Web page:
8. A few minutes later your phone buzzes and a message shows, "Your cab has arrived".
It doesn't get any simpler than that. The taxi drivers love it (for the reasons you stated). The riders love it because it's faster and easier than the old phone system. The dispatchers hate it because they can no longer skim the drivers' fares. In NYC, I'm sure the cab companies skim from the dispatchers. The thing is, the cab companies probably see increased profits, except it will all be "on the books".
Yes, but "on the books" works both ways. I would think that having the fares of your drivers logged on a server would probably stop some skimming that goes on at the driver level. Besides, from what I understand many drivers these days pay a base 'rental' rate for taking out a car (they rent the car from the company that owns the medallions), plus they pay for their own fuel any other incidentals. At the end of the day, driver brings the car back to company, and most don't make a whole lot after the costs of car rent and gas.
So, I don't know that the drivers would "love it", and I'm not sure the concept of dispatcher taking calls and sending drivers to locations like you'd see in smaller towns applies at all, atleast not as far as the medallion cars go. Overall, most of the resistance is about the extra logging of data across the board, as well as general reluctance to change
The cab companies in NYC have hired lobbyists to get Washington, DC to implement a NYC medallion system.
Hmmm.. the thing is, the New York system WORKED REALLY WELL for the consumer. New York cabs were metered, clearly displayed the fare information, and were pretty easily acquired just about anywhere at any hour you needed one. The laws were extremely pro-consumer, and the majority of the drivers new they were in a service industry where good service with a smile would usually net them a good tip. As a native New Yorker, I was in for a surprise when I moved to Washington, DC some 10 years ago.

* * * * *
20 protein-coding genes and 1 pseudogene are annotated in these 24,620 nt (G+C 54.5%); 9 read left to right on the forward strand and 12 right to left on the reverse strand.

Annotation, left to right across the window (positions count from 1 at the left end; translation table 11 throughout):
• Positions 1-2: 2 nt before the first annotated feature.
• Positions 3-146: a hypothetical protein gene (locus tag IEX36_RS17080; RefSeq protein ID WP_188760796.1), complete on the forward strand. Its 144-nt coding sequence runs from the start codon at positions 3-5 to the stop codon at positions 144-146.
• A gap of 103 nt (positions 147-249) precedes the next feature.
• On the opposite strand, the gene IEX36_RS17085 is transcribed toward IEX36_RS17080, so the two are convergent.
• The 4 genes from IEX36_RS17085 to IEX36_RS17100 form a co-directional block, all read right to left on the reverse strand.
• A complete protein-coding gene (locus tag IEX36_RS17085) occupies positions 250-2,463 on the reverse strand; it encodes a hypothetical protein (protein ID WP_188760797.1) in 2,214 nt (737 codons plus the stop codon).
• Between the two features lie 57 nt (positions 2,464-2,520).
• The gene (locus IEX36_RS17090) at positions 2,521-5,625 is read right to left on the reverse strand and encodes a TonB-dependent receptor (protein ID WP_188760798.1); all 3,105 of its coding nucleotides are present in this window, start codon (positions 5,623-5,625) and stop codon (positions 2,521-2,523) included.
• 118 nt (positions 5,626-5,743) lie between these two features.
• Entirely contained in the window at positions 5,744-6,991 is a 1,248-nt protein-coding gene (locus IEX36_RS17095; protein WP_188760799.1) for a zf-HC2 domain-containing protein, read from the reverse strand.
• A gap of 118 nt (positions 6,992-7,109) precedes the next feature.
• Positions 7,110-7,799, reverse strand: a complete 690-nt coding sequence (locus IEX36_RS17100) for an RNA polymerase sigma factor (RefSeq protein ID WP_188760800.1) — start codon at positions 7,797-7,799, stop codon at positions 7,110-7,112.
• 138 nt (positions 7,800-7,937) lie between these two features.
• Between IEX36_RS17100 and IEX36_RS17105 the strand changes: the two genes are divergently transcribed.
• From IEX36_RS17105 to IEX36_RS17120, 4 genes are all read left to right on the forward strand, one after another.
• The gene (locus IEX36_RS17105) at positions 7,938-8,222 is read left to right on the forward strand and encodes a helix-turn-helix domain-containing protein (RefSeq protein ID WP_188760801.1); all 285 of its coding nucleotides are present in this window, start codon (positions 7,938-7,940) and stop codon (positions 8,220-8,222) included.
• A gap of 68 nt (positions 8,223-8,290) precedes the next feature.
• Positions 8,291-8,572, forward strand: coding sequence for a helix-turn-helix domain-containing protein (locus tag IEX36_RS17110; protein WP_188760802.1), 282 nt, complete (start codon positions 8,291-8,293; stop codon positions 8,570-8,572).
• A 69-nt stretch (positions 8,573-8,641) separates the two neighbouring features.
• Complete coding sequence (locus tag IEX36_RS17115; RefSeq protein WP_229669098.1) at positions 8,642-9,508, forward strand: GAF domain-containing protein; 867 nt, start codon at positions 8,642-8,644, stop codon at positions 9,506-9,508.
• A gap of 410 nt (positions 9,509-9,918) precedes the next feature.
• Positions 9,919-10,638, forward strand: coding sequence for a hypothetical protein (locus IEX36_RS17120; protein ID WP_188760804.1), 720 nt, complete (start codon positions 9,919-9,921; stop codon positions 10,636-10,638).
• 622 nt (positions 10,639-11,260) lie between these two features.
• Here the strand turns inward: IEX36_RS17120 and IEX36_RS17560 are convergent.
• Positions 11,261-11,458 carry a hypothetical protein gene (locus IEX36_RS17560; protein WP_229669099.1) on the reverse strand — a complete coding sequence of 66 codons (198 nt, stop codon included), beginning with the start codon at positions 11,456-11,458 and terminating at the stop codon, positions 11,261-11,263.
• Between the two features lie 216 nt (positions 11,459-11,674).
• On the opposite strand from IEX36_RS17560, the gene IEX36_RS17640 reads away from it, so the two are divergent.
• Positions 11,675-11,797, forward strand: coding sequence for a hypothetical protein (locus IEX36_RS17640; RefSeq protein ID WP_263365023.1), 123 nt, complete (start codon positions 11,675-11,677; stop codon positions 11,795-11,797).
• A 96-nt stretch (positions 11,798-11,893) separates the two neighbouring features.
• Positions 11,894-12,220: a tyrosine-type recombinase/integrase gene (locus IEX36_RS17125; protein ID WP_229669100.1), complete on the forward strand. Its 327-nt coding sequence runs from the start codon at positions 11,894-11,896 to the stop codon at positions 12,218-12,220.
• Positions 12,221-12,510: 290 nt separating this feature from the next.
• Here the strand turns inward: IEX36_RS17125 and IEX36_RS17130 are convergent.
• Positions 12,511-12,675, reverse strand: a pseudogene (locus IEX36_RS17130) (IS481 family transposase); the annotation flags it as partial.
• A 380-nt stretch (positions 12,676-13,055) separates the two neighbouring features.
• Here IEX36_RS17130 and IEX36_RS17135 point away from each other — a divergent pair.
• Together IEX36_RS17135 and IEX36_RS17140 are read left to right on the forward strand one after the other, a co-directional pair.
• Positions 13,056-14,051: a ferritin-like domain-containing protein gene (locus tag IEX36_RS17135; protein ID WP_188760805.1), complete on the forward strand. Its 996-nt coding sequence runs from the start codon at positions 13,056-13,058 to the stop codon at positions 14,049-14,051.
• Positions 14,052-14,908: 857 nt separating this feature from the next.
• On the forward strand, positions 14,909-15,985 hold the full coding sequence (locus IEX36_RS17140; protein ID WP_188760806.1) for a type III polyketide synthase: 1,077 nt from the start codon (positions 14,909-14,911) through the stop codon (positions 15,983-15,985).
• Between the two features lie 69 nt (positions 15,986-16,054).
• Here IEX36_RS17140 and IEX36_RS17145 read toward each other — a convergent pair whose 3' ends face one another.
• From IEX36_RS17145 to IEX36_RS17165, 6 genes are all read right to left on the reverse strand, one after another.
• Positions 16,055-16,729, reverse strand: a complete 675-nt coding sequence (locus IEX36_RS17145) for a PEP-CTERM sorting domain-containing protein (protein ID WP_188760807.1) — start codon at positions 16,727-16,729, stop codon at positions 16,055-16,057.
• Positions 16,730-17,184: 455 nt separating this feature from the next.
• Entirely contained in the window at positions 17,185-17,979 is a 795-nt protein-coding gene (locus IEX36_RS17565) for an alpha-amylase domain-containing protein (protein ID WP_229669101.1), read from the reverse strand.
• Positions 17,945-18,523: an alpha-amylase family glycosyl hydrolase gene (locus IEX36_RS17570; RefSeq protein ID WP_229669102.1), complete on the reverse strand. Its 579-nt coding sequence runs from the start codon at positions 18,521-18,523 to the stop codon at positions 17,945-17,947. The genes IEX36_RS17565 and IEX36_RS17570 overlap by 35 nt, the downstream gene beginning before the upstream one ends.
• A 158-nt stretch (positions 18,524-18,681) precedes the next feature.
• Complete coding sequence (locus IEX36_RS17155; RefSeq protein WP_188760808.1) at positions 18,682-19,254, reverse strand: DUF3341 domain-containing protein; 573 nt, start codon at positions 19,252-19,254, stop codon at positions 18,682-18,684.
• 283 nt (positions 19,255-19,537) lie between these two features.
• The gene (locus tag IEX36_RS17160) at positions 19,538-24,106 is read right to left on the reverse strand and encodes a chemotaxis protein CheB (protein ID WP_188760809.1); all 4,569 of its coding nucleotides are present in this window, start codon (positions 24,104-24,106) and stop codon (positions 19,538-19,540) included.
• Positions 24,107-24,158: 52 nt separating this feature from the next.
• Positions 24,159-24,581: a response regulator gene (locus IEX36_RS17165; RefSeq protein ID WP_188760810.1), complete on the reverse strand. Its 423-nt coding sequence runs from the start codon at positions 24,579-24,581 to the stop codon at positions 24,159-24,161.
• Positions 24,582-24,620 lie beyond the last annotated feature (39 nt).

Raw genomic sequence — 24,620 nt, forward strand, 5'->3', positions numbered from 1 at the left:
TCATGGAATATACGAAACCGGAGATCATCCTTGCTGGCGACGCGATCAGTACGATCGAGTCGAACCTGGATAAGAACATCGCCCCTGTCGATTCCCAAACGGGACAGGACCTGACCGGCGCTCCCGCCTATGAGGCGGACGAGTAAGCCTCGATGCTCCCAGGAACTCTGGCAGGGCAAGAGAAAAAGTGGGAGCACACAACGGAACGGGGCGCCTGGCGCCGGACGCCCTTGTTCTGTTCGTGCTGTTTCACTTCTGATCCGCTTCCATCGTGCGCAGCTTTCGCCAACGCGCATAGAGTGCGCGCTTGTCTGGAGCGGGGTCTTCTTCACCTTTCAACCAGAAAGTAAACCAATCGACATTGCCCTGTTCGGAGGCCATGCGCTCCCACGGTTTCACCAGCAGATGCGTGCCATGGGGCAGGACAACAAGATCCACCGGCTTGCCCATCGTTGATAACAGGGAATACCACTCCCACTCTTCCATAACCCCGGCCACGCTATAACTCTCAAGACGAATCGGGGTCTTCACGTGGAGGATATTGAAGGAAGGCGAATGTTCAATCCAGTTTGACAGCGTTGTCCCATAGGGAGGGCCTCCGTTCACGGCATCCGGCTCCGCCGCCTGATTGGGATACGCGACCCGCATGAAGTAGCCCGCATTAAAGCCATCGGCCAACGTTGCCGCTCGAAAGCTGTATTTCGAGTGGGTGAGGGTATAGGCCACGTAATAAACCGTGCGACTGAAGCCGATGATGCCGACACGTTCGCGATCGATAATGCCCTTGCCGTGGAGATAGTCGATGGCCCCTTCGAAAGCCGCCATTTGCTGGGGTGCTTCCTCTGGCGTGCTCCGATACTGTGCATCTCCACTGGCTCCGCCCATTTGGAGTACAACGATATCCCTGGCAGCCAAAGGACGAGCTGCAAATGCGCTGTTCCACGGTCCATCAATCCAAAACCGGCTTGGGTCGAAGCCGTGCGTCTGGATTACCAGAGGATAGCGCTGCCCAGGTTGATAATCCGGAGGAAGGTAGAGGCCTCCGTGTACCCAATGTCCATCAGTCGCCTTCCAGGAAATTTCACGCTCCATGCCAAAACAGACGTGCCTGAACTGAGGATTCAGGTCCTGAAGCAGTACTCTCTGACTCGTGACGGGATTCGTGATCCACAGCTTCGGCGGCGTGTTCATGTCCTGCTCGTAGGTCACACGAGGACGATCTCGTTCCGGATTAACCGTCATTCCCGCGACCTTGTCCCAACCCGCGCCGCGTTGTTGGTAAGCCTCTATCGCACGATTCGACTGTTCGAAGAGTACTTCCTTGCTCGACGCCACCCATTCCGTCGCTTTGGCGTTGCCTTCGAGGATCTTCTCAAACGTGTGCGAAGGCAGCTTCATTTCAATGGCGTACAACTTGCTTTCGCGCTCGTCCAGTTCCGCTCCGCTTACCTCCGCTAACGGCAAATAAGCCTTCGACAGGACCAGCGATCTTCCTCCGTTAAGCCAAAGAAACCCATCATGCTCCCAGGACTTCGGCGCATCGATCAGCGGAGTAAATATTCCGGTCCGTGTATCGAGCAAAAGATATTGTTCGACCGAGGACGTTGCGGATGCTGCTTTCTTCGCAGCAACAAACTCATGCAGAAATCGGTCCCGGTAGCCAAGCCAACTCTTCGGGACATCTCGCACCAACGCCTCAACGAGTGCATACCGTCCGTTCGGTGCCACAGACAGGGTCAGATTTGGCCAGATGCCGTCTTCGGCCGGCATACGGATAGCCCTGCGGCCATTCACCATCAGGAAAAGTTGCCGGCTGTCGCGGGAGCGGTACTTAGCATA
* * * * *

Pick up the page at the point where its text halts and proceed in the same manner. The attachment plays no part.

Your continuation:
If you were ever unfortunate enough to deal with the DC taxi system the way it USED to be until just a couple of years ago, now THAT was a complete cluster frak. Fares were based on convoluted zones drawn specifically in such a way that the lowest fares just so happened to coincide with travel between certain government building areas and the capitol hill area neighborhoods where the politicians lived. (..fancy that..) Then, add to that the absolutely insane allowance for drivers to pick up additional fares along the way, so you'd end up crammed in with other passengers half in your lap and snaking your way on detours to drop off these complete strangers before eventually getting to where YOU should have been 20 minutes ago. Then after all that having the driver try to swindle you because the zone system meant NO METERS.
Those drivers fought pretty hard and managed to keep meters out of the taxis for quite a long time. They were quite vigilante. At the same time, the addition of meters also came with elimination of picking up additional fares during someone elses trip. Naturally, the ones loudest in opposition were usually the most corrupt drivers on the take that equated the changes with financial loss and harder work. In the end, the drivers I've spoken to have all said how much they came to love the changes because people who would simply NOT deal with the previous taxi situation (including myself.. ) now started taking taxis because they knew they would be charged fairly, and wouldn't have to squeeze in so 6 more people going to three different locations could fit in the car. So there were MORE customers, who were getting better service and thus TIPPING for a change
HMMM... I read TFA, but having just gone back to it and then followed the linkage along to the ACTUAL story, I really want to kick myself now for having anything to do with discussion of something that originated in the NEW YORK F*CKING POST! UGH! I need a shower now... might as well have TMZ tag in for sloppy seconds while you're at it Slashdot... thanks!
Having wasted this amount of time already ranting on, guess I'll just click that Submit button and move on with my regularly scheduled life..